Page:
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The Air War, 1939-1945 by Richard J. Overy (148,000 words, 14 illustrations)

The Air War, 1939-1945 was first written in the late 1970s when there was very little academic interest in the history of air power. What there was focused largely on combat. The book was intended to provide a global history of the air war by looking at combat, but also the broader context of technology, production, intelligence and leadership. The book sought to address the question of why the Allies in the end won decisively the war in the air, and concluded that Axis air forces were too tied to a narrow conception of air power attached to surface forces, rather than air power exercised in a broader framework of air defense, logistics, strategic bombing and technological development. The book has been assigned reading in military and air force academies for the past forty years.


The Air War, 1939-1945... immediately and permanently altered the way that historians have examined the nature of aerial warfare during World War II. Overy’s ingenious examination of the global nature of planning, building, deploying, and utilizing air forces remains the finest overall study of the topic more than a quarter-century after its first publication... conclusions drawn in this work... are even today an integral part of U.S. Air Force doctrine.” — Dik A. Daso, US Air Force Chief of Staff’s Reading List

“This is an outstanding book on a subject in which past controversy has often generated more heat than light... The strength of the book is... Overy’s masterly discussion of the economic problems of sustaining air forces in war and of hitting the right balance between quantity production of current models and diversion of resources to research and technical innovation... Truly this is a book that deserves attention from all those who wish to study, and learn from, the history of warfare.” — G. C. Peden,
Naval War College Review

“[T]ightly written...
The Air War, 1939-1945 is essential reading for all military historians.” — James J. Hudson, Military Affairs

“[O]ne of the best books on aviation in World War II.” — Kenneth P. Werrell,
Air Power History

“An important and successful book.” —
The Economist

“Highly effective. The result, as so often with sound scholarship, is the ruthless dispelling of myths.” —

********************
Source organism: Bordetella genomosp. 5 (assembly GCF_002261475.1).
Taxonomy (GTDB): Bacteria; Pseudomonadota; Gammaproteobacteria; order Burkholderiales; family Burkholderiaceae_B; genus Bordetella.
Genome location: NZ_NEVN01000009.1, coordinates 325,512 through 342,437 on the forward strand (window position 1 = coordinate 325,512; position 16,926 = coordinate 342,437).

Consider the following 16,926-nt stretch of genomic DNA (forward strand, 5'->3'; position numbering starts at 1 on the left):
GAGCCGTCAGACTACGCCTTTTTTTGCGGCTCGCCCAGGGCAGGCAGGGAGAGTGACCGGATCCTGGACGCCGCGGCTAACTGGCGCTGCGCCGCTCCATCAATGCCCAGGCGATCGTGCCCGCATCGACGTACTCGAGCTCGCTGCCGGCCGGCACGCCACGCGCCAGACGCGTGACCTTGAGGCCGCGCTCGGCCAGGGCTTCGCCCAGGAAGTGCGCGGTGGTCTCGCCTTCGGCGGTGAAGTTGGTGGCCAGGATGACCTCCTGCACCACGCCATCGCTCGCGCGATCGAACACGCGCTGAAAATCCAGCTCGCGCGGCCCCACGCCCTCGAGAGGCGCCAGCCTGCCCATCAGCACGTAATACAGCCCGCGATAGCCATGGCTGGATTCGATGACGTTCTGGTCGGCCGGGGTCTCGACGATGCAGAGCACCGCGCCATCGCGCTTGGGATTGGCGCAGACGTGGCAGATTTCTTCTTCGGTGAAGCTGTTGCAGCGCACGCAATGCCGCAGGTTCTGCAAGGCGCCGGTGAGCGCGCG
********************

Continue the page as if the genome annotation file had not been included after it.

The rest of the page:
A. J. P. Taylor, author of The Origins of the Second World War

The Air War is... an excellent and stimulating book which both needs and deserves slow and careful reading. It is an ambitious book, too, and Dr. Overy should be congratulated for breaking down national histories in writing his history of air power during the Second World War.” — Malcolm Smith, The International History Review

“[A] recognized classic.” — Richard B. Frank,
The Journal of American History

“Originally published in 1980 and still the best one-volume aerial history of World War II, Richard Overy’s classic work remains profound and highly original... [it] deepens our understanding not only of World War II but of military history in general.” —
The SHAFR Guide Online

“[A]n outstanding book...
The Air War is a serious and profound treatise that analyses those various military and civilian themes which, in combination, determined the nature of the struggle in the air during the Second World War... The Air War is something of a novelty in aeronautical literature. It is to be hoped that it will serve as a model for other books to come in this important field.” — Alfred Gollin, The English Historical Review

“Overy provides operational accounts of the air-forces’ role in Europe... and in the Pacific. Then, and most exceptionally, he deals separately with all facets of the air war: planning, organization, manpower, equipment, and doctrine... honest... broadly informed, and... well-stocked with useful data.“ —
Kirkus

“R. J. Overy examines the whole war period from the point of view of each of the warring powers and gives us not only a study of military campaigns but also a highly successful examination of aerial doctrine, economic and scientific mobilization, and the political, diplomatic, and military aspects of the management of hostilities. This fine study analyzes the achievements and the failures of the aerial component of the war... This good analysis of many studies done on this subject... makes possible a new, balanced synthesis from an objective point of view.” — Sam H. Frank,
The American Historical Review